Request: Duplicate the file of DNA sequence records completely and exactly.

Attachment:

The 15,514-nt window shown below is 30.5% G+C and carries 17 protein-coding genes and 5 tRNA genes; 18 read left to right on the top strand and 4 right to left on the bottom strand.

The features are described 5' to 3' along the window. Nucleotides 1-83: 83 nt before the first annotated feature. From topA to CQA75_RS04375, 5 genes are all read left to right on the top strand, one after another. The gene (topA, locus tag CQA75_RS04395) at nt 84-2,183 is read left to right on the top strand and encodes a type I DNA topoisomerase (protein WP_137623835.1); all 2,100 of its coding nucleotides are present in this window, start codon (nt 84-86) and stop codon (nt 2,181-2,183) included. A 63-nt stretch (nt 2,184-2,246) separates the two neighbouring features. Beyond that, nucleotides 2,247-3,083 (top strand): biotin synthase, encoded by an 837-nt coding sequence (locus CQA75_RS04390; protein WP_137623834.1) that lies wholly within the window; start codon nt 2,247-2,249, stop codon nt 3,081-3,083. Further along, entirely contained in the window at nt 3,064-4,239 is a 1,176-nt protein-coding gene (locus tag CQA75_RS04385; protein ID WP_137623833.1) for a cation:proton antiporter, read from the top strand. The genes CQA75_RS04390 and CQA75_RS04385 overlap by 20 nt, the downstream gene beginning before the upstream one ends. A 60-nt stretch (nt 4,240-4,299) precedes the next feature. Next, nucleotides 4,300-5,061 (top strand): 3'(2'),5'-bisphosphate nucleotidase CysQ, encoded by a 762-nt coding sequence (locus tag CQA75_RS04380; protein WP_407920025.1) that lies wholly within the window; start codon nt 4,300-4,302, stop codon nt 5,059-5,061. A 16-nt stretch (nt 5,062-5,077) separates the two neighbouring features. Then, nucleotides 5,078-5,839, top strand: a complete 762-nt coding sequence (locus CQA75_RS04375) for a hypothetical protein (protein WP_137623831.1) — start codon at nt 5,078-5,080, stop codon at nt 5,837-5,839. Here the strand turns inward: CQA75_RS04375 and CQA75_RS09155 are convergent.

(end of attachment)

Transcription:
The 15,514-nt window shown below is 30.5% G+C and carries 17 protein-coding genes and 5 tRNA genes; 18 read left to right on the top strand and 4 right to left on the bottom strand.

The features are described 5' to 3' along the window. Nucleotides 1-83: 83 nt before the first annotated feature. From topA to CQA75_RS04375, 5 genes are all read left to right on the top strand, one after another. The gene (topA, locus tag CQA75_RS04395) at nt 84-2,183 is read left to right on the top strand and encodes a type I DNA topoisomerase (protein WP_137623835.1); all 2,100 of its coding nucleotides are present in this window, start codon (nt 84-86) and stop codon (nt 2,181-2,183) included. A 63-nt stretch (nt 2,184-2,246) separates the two neighbouring features. Beyond that, nucleotides 2,247-3,083 (top strand): biotin synthase, encoded by an 837-nt coding sequence (locus CQA75_RS04390; protein WP_137623834.1) that lies wholly within the window; start codon nt 2,247-2,249, stop codon nt 3,081-3,083. Further along, entirely contained in the window at nt 3,064-4,239 is a 1,176-nt protein-coding gene (locus tag CQA75_RS04385; protein ID WP_137623833.1) for a cation:proton antiporter, read from the top strand. The genes CQA75_RS04390 and CQA75_RS04385 overlap by 20 nt, the downstream gene beginning before the upstream one ends. A 60-nt stretch (nt 4,240-4,299) precedes the next feature. Next, nucleotides 4,300-5,061 (top strand): 3'(2'),5'-bisphosphate nucleotidase CysQ, encoded by a 762-nt coding sequence (locus tag CQA75_RS04380; protein WP_407920025.1) that lies wholly within the window; start codon nt 4,300-4,302, stop codon nt 5,059-5,061. A 16-nt stretch (nt 5,062-5,077) separates the two neighbouring features. Then, nucleotides 5,078-5,839, top strand: a complete 762-nt coding sequence (locus CQA75_RS04375) for a hypothetical protein (protein WP_137623831.1) — start codon at nt 5,078-5,080, stop codon at nt 5,837-5,839. Here the strand turns inward: CQA75_RS04375 and CQA75_RS09155 are convergent.